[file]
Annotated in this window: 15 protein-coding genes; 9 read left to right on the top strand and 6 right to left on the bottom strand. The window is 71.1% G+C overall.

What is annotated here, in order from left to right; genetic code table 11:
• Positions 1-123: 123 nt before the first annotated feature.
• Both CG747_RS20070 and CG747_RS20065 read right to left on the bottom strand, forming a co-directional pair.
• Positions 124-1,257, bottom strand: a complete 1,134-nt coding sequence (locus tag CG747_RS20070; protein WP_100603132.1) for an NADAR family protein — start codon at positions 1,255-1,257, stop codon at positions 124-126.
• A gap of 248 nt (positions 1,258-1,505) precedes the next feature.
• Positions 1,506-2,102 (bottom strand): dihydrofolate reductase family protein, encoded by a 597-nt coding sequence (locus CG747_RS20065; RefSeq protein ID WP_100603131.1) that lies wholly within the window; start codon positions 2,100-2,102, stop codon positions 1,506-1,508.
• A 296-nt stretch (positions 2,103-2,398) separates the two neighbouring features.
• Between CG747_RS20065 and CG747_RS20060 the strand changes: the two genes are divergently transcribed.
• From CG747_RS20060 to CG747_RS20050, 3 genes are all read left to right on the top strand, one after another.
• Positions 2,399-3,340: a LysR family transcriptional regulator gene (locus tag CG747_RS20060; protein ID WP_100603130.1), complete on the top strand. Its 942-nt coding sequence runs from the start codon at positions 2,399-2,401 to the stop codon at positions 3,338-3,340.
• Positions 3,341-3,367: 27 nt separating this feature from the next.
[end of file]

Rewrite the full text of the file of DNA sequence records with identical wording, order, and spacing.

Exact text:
Annotated in this window: 15 protein-coding genes; 9 read left to right on the top strand and 6 right to left on the bottom strand. The window is 71.1% G+C overall.

What is annotated here, in order from left to right; genetic code table 11:
• Positions 1-123: 123 nt before the first annotated feature.
• Both CG747_RS20070 and CG747_RS20065 read right to left on the bottom strand, forming a co-directional pair.
• Positions 124-1,257, bottom strand: a complete 1,134-nt coding sequence (locus tag CG747_RS20070; protein WP_100603132.1) for an NADAR family protein — start codon at positions 1,255-1,257, stop codon at positions 124-126.
• A gap of 248 nt (positions 1,258-1,505) precedes the next feature.
• Positions 1,506-2,102 (bottom strand): dihydrofolate reductase family protein, encoded by a 597-nt coding sequence (locus CG747_RS20065; RefSeq protein ID WP_100603131.1) that lies wholly within the window; start codon positions 2,100-2,102, stop codon positions 1,506-1,508.
• A 296-nt stretch (positions 2,103-2,398) separates the two neighbouring features.
• Between CG747_RS20065 and CG747_RS20060 the strand changes: the two genes are divergently transcribed.
• From CG747_RS20060 to CG747_RS20050, 3 genes are all read left to right on the top strand, one after another.
• Positions 2,399-3,340: a LysR family transcriptional regulator gene (locus tag CG747_RS20060; protein ID WP_100603130.1), complete on the top strand. Its 942-nt coding sequence runs from the start codon at positions 2,399-2,401 to the stop codon at positions 3,338-3,340.
• Positions 3,341-3,367: 27 nt separating this feature from the next.